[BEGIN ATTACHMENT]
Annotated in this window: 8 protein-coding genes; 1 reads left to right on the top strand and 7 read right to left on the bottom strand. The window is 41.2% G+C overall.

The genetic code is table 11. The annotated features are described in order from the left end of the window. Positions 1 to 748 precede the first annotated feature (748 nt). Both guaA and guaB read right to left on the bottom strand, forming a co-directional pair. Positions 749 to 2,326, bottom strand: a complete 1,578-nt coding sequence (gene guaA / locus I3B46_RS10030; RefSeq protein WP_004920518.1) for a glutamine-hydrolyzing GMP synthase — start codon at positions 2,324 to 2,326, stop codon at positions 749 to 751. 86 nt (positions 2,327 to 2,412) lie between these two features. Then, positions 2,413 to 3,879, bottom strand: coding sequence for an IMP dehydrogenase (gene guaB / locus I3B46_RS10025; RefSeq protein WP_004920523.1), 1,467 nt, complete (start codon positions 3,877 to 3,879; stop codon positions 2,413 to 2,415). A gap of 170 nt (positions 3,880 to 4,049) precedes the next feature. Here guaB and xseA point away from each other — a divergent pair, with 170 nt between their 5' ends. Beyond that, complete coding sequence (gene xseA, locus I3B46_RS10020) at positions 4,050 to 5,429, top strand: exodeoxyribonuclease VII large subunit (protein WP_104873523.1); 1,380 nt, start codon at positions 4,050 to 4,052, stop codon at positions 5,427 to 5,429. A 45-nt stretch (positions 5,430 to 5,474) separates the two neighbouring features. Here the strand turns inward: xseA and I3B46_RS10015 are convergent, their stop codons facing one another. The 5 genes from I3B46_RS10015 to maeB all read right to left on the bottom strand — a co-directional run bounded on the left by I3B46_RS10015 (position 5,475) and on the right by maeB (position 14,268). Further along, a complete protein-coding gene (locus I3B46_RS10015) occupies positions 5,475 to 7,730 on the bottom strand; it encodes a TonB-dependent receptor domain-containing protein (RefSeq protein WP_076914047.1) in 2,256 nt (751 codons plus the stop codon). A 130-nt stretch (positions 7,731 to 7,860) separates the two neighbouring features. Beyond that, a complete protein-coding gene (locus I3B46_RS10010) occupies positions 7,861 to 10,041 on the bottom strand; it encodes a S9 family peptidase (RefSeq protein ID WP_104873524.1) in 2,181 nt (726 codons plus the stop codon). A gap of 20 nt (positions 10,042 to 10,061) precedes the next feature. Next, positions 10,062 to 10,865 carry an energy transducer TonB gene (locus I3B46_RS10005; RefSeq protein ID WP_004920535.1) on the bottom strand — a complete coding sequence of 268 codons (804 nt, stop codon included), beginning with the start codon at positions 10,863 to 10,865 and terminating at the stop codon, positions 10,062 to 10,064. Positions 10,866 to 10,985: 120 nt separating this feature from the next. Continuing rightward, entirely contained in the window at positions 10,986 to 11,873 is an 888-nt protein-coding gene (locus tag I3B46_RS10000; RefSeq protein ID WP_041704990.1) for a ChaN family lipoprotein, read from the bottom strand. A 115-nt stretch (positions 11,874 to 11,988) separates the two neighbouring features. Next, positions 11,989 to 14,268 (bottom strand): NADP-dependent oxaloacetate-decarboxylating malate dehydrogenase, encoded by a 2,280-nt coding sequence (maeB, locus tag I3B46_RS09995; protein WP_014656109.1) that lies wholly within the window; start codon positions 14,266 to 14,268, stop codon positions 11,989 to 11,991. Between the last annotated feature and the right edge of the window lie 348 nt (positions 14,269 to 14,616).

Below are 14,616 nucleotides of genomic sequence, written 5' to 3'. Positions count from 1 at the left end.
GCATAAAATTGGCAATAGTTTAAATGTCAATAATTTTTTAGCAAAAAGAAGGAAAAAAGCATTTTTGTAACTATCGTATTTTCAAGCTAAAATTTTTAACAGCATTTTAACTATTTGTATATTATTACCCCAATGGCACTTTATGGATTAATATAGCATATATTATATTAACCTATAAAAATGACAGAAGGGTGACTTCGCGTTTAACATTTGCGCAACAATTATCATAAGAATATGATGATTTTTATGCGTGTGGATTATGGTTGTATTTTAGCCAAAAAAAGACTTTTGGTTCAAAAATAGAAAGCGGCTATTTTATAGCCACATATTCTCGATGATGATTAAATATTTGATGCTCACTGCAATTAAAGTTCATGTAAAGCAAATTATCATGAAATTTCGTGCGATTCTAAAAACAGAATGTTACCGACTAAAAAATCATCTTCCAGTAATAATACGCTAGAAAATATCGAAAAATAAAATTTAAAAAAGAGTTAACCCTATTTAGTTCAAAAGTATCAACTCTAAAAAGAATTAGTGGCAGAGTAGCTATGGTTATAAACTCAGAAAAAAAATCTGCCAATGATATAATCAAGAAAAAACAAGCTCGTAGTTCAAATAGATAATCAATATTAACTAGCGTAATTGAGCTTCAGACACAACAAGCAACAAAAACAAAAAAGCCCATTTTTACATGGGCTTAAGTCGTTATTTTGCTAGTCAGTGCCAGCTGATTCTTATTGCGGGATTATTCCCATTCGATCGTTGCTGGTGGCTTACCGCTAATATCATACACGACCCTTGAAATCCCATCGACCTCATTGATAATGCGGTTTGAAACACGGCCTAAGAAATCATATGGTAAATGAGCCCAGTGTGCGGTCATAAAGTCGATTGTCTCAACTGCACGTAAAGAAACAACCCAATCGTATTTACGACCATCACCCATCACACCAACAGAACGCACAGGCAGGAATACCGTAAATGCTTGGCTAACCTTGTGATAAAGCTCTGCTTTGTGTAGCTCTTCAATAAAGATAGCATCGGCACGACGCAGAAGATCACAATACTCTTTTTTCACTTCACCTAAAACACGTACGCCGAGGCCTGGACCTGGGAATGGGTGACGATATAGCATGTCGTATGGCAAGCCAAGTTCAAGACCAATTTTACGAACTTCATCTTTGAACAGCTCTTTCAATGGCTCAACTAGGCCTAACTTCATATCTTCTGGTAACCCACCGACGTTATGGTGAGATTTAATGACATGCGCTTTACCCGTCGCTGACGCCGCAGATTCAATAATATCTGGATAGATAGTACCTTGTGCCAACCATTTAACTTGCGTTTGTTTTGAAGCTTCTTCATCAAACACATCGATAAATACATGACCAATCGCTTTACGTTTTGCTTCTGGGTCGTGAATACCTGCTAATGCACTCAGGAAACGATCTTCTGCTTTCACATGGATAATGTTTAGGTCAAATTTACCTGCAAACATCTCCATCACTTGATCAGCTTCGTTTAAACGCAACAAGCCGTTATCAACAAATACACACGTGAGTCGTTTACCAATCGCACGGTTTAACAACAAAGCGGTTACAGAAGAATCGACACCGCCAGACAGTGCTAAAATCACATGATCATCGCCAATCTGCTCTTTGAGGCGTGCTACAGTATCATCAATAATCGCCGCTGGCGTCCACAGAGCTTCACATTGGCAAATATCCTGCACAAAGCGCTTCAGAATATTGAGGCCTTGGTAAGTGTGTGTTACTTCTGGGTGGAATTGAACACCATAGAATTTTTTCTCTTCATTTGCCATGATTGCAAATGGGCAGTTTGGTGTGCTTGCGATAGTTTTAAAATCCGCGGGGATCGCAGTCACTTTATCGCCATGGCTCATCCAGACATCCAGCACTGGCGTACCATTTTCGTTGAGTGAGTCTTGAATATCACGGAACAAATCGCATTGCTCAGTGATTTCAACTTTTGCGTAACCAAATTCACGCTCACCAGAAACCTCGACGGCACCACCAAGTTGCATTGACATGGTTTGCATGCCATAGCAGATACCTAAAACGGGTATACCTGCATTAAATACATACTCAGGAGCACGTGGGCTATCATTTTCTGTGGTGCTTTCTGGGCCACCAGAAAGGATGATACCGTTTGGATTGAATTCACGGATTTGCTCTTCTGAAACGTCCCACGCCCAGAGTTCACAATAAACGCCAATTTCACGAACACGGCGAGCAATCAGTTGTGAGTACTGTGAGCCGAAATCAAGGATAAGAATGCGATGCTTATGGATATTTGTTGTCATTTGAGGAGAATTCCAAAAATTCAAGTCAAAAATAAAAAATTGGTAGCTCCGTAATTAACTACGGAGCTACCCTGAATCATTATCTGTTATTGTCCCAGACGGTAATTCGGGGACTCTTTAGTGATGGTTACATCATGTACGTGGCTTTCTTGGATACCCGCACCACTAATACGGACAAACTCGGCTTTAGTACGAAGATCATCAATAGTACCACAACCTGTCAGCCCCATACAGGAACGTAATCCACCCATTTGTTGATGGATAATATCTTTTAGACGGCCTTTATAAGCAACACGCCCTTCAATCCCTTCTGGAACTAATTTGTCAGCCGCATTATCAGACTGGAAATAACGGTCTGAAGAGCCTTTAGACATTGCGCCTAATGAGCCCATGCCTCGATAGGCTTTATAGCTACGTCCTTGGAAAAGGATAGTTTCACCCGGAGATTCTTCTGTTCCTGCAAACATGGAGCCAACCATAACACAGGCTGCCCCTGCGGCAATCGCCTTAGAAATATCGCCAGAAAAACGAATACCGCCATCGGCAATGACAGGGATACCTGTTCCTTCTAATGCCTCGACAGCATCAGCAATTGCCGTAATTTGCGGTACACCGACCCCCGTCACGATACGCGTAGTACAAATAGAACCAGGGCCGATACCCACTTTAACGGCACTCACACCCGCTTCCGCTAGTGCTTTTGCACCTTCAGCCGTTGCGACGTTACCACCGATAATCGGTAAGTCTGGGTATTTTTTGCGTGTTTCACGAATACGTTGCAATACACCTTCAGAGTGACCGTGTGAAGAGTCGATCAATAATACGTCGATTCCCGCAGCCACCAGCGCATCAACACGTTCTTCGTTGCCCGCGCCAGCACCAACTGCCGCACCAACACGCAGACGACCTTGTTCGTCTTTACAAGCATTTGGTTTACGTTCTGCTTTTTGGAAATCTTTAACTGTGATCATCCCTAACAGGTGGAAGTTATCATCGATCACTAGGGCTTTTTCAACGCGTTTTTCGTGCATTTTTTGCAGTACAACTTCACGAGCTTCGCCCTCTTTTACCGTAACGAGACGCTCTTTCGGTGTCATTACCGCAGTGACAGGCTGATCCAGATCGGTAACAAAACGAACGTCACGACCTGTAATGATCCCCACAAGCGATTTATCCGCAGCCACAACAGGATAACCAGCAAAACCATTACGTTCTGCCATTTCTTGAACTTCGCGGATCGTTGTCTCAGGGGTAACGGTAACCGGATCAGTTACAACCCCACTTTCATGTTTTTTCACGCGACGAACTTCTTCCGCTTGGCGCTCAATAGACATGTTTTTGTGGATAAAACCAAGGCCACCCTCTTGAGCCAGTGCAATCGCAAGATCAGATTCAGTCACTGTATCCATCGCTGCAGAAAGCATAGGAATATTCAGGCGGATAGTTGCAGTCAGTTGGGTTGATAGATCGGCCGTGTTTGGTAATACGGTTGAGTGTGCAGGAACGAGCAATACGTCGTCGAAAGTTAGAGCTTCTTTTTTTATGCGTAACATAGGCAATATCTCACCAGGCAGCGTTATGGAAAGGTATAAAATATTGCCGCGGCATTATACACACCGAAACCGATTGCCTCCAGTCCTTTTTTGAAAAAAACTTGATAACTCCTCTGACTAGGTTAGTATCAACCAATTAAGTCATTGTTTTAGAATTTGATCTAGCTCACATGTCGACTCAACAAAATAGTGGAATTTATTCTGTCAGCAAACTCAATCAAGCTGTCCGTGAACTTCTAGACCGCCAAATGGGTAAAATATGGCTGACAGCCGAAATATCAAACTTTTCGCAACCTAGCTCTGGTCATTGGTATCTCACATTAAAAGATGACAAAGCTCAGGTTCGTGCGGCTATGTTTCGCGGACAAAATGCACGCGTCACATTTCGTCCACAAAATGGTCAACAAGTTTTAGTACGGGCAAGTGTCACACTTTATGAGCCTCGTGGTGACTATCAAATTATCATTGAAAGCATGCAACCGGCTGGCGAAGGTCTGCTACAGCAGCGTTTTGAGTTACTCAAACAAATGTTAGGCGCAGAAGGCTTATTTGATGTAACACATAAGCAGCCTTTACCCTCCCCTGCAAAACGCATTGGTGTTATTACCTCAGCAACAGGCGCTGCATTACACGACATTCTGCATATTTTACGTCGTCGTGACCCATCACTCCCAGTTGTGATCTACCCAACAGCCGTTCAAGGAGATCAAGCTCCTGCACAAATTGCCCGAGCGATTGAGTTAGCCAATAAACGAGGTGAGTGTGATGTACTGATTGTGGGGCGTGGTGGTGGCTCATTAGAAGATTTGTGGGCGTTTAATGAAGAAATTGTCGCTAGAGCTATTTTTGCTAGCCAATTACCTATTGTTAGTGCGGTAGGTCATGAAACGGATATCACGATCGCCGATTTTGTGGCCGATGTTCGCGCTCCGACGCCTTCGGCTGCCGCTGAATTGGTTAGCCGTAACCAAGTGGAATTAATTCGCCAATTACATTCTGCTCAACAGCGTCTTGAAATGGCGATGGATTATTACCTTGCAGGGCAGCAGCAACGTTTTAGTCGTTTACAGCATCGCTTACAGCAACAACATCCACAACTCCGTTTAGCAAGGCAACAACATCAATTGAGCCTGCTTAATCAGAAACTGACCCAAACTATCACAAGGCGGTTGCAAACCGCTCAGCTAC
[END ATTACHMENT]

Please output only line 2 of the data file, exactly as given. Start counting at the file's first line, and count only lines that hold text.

The genetic code is table 11. The annotated features are described in order from the left end of the window. Positions 1 to 748 precede the first annotated feature (748 nt). Both guaA and guaB read right to left on the bottom strand, forming a co-directional pair. Positions 749 to 2,326, bottom strand: a complete 1,578-nt coding sequence (gene guaA / locus I3B46_RS10030; RefSeq protein WP_004920518.1) for a glutamine-hydrolyzing GMP synthase — start codon at positions 2,324 to 2,326, stop codon at positions 749 to 751. 86 nt (positions 2,327 to 2,412) lie between these two features. Then, positions 2,413 to 3,879, bottom strand: coding sequence for an IMP dehydrogenase (gene guaB / locus I3B46_RS10025; RefSeq protein WP_004920523.1), 1,467 nt, complete (start codon positions 3,877 to 3,879; stop codon positions 2,413 to 2,415). A gap of 170 nt (positions 3,880 to 4,049) precedes the next feature. Here guaB and xseA point away from each other — a divergent pair, with 170 nt between their 5' ends. Beyond that, complete coding sequence (gene xseA, locus I3B46_RS10020) at positions 4,050 to 5,429, top strand: exodeoxyribonuclease VII large subunit (protein WP_104873523.1); 1,380 nt, start codon at positions 4,050 to 4,052, stop codon at positions 5,427 to 5,429. A 45-nt stretch (positions 5,430 to 5,474) separates the two neighbouring features. Here the strand turns inward: xseA and I3B46_RS10015 are convergent, their stop codons facing one another. The 5 genes from I3B46_RS10015 to maeB all read right to left on the bottom strand — a co-directional run bounded on the left by I3B46_RS10015 (position 5,475) and on the right by maeB (position 14,268). Further along, a complete protein-coding gene (locus I3B46_RS10015) occupies positions 5,475 to 7,730 on the bottom strand; it encodes a TonB-dependent receptor domain-containing protein (RefSeq protein WP_076914047.1) in 2,256 nt (751 codons plus the stop codon). A 130-nt stretch (positions 7,731 to 7,860) separates the two neighbouring features. Beyond that, a complete protein-coding gene (locus I3B46_RS10010) occupies positions 7,861 to 10,041 on the bottom strand; it encodes a S9 family peptidase (RefSeq protein ID WP_104873524.1) in 2,181 nt (726 codons plus the stop codon). A gap of 20 nt (positions 10,042 to 10,061) precedes the next feature. Next, positions 10,062 to 10,865 carry an energy transducer TonB gene (locus I3B46_RS10005; RefSeq protein ID WP_004920535.1) on the bottom strand — a complete coding sequence of 268 codons (804 nt, stop codon included), beginning with the start codon at positions 10,863 to 10,865 and terminating at the stop codon, positions 10,062 to 10,064. Positions 10,866 to 10,985: 120 nt separating this feature from the next. Continuing rightward, entirely contained in the window at positions 10,986 to 11,873 is an 888-nt protein-coding gene (locus tag I3B46_RS10000; RefSeq protein ID WP_041704990.1) for a ChaN family lipoprotein, read from the bottom strand. A 115-nt stretch (positions 11,874 to 11,988) separates the two neighbouring features. Next, positions 11,989 to 14,268 (bottom strand): NADP-dependent oxaloacetate-decarboxylating malate dehydrogenase, encoded by a 2,280-nt coding sequence (maeB, locus tag I3B46_RS09995; protein WP_014656109.1) that lies wholly within the window; start codon positions 14,266 to 14,268, stop codon positions 11,989 to 11,991. Between the last annotated feature and the right edge of the window lie 348 nt (positions 14,269 to 14,616).